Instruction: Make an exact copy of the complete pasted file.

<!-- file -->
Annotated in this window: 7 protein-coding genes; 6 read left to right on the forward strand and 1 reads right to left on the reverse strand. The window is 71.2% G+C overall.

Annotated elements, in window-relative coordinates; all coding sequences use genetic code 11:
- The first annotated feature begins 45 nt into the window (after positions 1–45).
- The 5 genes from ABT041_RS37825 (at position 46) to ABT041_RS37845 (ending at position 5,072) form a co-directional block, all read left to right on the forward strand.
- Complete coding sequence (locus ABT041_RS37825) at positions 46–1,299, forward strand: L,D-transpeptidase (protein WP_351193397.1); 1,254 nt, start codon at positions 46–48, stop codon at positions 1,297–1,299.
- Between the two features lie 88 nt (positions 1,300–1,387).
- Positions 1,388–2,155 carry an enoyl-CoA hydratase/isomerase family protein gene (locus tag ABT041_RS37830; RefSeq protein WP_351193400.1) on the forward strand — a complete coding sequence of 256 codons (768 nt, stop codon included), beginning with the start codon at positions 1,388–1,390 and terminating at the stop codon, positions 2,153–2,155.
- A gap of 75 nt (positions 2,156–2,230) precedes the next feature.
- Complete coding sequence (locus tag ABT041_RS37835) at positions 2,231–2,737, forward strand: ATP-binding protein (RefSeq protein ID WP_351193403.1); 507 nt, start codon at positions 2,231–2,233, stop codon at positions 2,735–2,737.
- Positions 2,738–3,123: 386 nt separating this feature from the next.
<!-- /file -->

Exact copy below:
Annotated in this window: 7 protein-coding genes; 6 read left to right on the forward strand and 1 reads right to left on the reverse strand. The window is 71.2% G+C overall.

Annotated elements, in window-relative coordinates; all coding sequences use genetic code 11:
- The first annotated feature begins 45 nt into the window (after positions 1–45).
- The 5 genes from ABT041_RS37825 (at position 46) to ABT041_RS37845 (ending at position 5,072) form a co-directional block, all read left to right on the forward strand.
- Complete coding sequence (locus ABT041_RS37825) at positions 46–1,299, forward strand: L,D-transpeptidase (protein WP_351193397.1); 1,254 nt, start codon at positions 46–48, stop codon at positions 1,297–1,299.
- Between the two features lie 88 nt (positions 1,300–1,387).
- Positions 1,388–2,155 carry an enoyl-CoA hydratase/isomerase family protein gene (locus tag ABT041_RS37830; RefSeq protein WP_351193400.1) on the forward strand — a complete coding sequence of 256 codons (768 nt, stop codon included), beginning with the start codon at positions 1,388–1,390 and terminating at the stop codon, positions 2,153–2,155.
- A gap of 75 nt (positions 2,156–2,230) precedes the next feature.
- Complete coding sequence (locus tag ABT041_RS37835) at positions 2,231–2,737, forward strand: ATP-binding protein (RefSeq protein ID WP_351193403.1); 507 nt, start codon at positions 2,231–2,233, stop codon at positions 2,735–2,737.
- Positions 2,738–3,123: 386 nt separating this feature from the next.